A week is a long time in politics

Influenza posts Jun 12, 2016 Forecasting Influenza Visualisation

A year has passed since my last post, and much has happened. I contributed to 6 government reports, submitted 5 first-author papers, became a reviewer for 4 more journals, gave 3 talks about our influenza forecasting project, enrolled 2 jurisdictions in our forecasting project, and joined 1 surveillance system. Here is the 2015/16 financial year recap …

  • I gave a talk about our influenza forecasting methods to the Qualitative and Applied Ecology Group here at the University of Melbourne in June 2015 (a great group, lots of fun).
  • As part of a solicited tender for the Commonwealth Office of Health Protection, I contributed to two government reports that were submitted in June and August.
  • I presented our influenza forecasting project to the CDNA Jurisdictional Executive Group in July.
  • I presented a grant proposal at the CEB Grant Retreat in October.
  • I participated in the “Improving communications of scientific results for policy makers” workshop in Canberra in October.
  • I was invited to present our influenza forecasting project at the National Influenza Surveillance Committee meeting in November. As a result, several other jurisdictions are now participating!
  • I received PRISM travel funding to present a poster at Epidemics5 in December, where I met lots of interesting people, had lots of discussions about disease forecasting, and spent an extra day in Los Angeles on the way home thanks to a faulty aeroplane.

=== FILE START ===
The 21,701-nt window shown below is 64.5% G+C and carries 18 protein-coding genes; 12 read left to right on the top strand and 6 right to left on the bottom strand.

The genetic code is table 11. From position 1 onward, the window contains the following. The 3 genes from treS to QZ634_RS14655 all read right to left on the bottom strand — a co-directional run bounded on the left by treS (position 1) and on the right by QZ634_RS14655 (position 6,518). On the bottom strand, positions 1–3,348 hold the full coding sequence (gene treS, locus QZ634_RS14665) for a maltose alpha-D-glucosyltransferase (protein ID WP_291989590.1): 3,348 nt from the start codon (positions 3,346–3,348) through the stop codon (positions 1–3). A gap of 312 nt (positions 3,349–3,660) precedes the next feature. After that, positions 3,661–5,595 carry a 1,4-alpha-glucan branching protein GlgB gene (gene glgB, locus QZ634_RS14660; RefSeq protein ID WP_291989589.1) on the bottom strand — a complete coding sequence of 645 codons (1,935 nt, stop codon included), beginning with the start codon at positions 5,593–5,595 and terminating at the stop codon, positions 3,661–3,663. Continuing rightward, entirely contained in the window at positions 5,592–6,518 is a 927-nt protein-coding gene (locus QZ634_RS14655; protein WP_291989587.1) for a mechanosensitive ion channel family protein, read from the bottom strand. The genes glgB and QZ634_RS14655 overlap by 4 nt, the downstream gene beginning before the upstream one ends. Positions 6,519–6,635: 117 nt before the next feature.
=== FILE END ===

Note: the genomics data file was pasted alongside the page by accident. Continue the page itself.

• I gave a talk at ISIRV 2016 in January 2016, met even more interesting people, spent a week in Simon Cauchemez's lab, and practised my French with friends and colleagues from my CNRS days.
  • I commenced an appointment as an academic convenor for the Data, Systems and Society Research Network in February.
  • Our first influenza forecasting paper was published in IORV in March.
  • As part of ongoing solicited tenders with the Commonwealth Office of Health Protection, I contributed to two phase 1 government reports submitted in April and two phase 2 government reports submitted in May. Phase 3 reports will follow.
  • We began providing live flu forecasts for six cities in May.
  • I began participating in Flutracking in May. You should consider joining too!
  • Our forecasting toolkit is built on top of our generic particle filter package pypfilt and our infectious disease forecasting package epifx, both of which are written in Python and are now available under permissive licenses.
  • I reviewed papers for Eurosurveillance, Involve, PLOS Comp Biol, and the Journal of Pharmacokinetics and Pharmacodynamics.
  • I attended other great meetings, including the 2015 Influenza Program Annual Retreat and the PRISM Training and Knowledge Transfer Conference (where I was a judge for the PhD student competition).
  • Submitted 5 first-author papers (1 published so far, see above).
  • Supervised an MSci(Epi) student to completion.
  • Officially named as a co-supervisor for Alex Zarebski.
  • Achieved a key performance-development goals for 2015, file an expense report that requires no amendments or modifications from HR staff.
  • Other things also happened